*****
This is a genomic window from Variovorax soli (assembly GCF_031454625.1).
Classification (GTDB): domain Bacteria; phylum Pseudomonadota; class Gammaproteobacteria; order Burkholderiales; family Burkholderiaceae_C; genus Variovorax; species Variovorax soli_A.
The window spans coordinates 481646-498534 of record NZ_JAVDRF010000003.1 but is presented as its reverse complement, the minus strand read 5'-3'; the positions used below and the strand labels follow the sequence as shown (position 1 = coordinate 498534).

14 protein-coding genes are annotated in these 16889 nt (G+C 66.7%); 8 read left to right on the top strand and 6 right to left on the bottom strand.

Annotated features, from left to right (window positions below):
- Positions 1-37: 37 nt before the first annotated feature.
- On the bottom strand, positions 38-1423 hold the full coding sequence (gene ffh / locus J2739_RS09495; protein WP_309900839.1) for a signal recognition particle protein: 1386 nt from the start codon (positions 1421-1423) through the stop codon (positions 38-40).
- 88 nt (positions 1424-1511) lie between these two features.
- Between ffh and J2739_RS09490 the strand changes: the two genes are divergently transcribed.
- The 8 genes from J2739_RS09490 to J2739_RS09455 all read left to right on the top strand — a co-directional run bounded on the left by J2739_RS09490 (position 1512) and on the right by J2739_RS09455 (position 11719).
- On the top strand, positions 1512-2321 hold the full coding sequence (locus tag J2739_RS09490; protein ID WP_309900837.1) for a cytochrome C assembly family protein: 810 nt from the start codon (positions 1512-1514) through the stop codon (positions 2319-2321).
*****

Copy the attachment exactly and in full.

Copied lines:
This is a genomic window from Variovorax soli (assembly GCF_031454625.1).
Classification (GTDB): domain Bacteria; phylum Pseudomonadota; class Gammaproteobacteria; order Burkholderiales; family Burkholderiaceae_C; genus Variovorax; species Variovorax soli_A.
The window spans coordinates 481646-498534 of record NZ_JAVDRF010000003.1 but is presented as its reverse complement, the minus strand read 5'-3'; the positions used below and the strand labels follow the sequence as shown (position 1 = coordinate 498534).

14 protein-coding genes are annotated in these 16889 nt (G+C 66.7%); 8 read left to right on the top strand and 6 right to left on the bottom strand.

Annotated features, from left to right (window positions below):
- Positions 1-37: 37 nt before the first annotated feature.
- On the bottom strand, positions 38-1423 hold the full coding sequence (gene ffh / locus J2739_RS09495; protein WP_309900839.1) for a signal recognition particle protein: 1386 nt from the start codon (positions 1421-1423) through the stop codon (positions 38-40).
- 88 nt (positions 1424-1511) lie between these two features.
- Between ffh and J2739_RS09490 the strand changes: the two genes are divergently transcribed.
- The 8 genes from J2739_RS09490 to J2739_RS09455 all read left to right on the top strand — a co-directional run bounded on the left by J2739_RS09490 (position 1512) and on the right by J2739_RS09455 (position 11719).
- On the top strand, positions 1512-2321 hold the full coding sequence (locus tag J2739_RS09490; protein ID WP_309900837.1) for a cytochrome C assembly family protein: 810 nt from the start codon (positions 1512-1514) through the stop codon (positions 2319-2321).